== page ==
File(s) under permanent embargo
Associations of dietetic management with maternal and neonatal health outcomes in women diagnosed with gestational diabetes: a retrospective cohort study
journal contributionposted on 2019-12-01, 00:00 authored by G Absalom, J Zinga, Claire MargerisonClaire Margerison, Paige van der PligtPaige van der Pligt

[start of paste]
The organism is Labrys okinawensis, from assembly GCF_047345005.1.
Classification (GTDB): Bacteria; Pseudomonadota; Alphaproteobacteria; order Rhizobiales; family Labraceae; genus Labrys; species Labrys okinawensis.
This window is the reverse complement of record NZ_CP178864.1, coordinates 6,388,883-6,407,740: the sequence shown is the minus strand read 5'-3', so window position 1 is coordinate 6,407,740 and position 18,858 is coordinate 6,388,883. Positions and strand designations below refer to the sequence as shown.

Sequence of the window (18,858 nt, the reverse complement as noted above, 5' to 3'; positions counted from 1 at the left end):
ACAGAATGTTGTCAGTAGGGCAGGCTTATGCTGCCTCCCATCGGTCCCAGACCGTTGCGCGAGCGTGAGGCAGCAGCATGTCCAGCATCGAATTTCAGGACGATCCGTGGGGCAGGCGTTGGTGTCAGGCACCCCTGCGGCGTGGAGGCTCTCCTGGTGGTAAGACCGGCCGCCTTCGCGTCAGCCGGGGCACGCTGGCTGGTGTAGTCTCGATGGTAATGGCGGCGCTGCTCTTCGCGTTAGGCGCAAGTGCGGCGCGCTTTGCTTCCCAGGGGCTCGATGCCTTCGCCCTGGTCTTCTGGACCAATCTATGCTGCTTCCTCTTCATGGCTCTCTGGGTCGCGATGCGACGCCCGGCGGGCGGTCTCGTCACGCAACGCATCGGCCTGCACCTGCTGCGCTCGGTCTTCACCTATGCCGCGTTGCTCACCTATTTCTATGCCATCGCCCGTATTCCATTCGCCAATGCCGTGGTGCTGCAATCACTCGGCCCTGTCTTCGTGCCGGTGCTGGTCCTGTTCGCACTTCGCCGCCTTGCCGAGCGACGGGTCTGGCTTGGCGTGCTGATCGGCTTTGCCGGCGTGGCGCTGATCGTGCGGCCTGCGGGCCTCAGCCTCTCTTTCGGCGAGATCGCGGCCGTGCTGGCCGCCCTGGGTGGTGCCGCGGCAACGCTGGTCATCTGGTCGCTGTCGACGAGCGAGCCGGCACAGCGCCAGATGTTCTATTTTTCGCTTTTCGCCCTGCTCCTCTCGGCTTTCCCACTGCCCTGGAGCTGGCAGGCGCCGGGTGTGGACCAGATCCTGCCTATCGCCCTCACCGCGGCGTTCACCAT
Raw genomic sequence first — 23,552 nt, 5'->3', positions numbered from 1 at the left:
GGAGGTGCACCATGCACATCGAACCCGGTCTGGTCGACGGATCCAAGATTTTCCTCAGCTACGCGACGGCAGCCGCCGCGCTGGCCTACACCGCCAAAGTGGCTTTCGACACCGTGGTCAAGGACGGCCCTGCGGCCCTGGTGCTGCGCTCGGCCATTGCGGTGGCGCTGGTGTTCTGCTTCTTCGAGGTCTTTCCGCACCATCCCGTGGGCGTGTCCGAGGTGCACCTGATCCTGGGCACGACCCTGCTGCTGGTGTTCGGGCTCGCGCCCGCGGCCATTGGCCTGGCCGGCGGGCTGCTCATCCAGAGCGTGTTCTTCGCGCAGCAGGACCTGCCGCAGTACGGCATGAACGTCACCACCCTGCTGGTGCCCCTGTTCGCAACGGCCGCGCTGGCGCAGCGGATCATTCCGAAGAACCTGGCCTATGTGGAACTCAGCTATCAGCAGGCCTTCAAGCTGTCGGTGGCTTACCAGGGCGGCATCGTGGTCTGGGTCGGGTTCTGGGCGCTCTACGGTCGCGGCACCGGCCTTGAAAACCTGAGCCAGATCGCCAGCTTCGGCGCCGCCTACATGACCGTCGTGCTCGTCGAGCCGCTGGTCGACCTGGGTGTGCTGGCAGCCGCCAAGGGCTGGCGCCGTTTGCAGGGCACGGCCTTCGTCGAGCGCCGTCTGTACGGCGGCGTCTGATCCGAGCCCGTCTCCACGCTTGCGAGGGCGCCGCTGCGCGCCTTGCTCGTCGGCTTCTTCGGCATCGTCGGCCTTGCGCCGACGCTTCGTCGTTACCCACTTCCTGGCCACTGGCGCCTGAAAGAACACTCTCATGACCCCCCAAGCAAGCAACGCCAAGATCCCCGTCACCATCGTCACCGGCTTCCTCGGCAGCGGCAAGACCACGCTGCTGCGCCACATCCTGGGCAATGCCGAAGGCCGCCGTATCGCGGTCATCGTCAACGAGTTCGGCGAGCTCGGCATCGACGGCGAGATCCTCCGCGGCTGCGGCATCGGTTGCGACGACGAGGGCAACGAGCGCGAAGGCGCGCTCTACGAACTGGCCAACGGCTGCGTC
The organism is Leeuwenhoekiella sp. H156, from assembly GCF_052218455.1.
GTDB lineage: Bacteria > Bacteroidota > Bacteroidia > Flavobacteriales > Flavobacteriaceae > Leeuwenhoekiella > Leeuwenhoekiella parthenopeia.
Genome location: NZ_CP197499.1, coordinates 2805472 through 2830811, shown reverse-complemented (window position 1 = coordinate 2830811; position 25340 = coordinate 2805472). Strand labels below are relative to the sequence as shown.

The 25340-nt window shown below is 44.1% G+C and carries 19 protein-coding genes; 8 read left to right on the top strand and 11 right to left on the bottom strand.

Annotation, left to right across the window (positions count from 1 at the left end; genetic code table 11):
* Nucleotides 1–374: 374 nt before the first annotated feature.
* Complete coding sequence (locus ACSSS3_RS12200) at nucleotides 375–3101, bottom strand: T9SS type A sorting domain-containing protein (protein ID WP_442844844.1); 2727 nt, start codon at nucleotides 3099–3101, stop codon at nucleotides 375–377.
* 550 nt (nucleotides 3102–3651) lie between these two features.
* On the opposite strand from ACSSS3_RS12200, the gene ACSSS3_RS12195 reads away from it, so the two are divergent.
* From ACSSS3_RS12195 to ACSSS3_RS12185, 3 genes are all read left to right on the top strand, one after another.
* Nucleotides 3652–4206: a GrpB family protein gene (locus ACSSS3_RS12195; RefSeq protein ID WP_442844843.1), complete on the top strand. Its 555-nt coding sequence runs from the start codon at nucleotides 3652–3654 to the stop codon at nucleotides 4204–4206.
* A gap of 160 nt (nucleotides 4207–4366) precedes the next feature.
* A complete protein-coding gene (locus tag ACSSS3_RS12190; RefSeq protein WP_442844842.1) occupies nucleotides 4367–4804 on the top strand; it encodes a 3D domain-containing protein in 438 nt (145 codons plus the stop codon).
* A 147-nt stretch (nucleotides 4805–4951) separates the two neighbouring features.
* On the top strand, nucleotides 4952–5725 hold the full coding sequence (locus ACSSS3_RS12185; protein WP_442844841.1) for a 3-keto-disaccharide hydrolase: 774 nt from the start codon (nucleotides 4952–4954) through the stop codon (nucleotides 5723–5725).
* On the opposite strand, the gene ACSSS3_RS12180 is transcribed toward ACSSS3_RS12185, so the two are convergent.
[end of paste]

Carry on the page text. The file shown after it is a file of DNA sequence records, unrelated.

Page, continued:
Background: In 2010, the recommended diagnostic thresholds for gestational diabetes mellitus (GDM) were amended, which has increased GDM diagnoses, as well as pressure on the services involved in GDM management, specifically impacting dietetic workloads. The present study examined the associations between dietetic intervention in women with GDM and maternal and neonatal health outcomes. Methods: The present study involved 1233 adult women with GDM who delivered at The Royal Women's Hospital (RWH), Melbourne, Australia, between July 2015 and May 2017. Retrospective data assessing GDM-care (therapy type, diagnosis time and model of care, maternal and neonatal health outcomes, and outpatient dietetic consultations) were retrieved from patient medical records. Unadjusted and adjusted linear and logistic regression were used to assess associations of GDM care dietetic intervention and GDM care and dietetic intervention with maternal and neonatal health outcomes. Results: Women receiving dietetic intervention had a decreased likelihood of infant admission to the neonatal intensive care unit or special care nursery than women who not receiving dietetic intervention [adjusted odds ratio (OR) = 0.41, 95% confidence interval (CI) = 0.22–0.75; P = 0.004). Women requiring pharmacotherapy were more likely to experience maternal complications (adjusted OR = 3.13, 95% CI = 2.23–4.41; P < 0.001) and had a greater number of dietetic consultations (β-coefficient = 0.28, 95% CI = 0.17–0.39; P < 0.001) compared to women managed through diet. Conclusions: Dietetic intervention plays a key role in optimising maternal and neonatal health outcomes for women with GDM. Exploring further the impact of dietetic intervention in women diagnosed with GDM is key with respect to understanding the optimal delivery of care for these women. The type and number of consultations included in a dietetic intervention should be investigated further.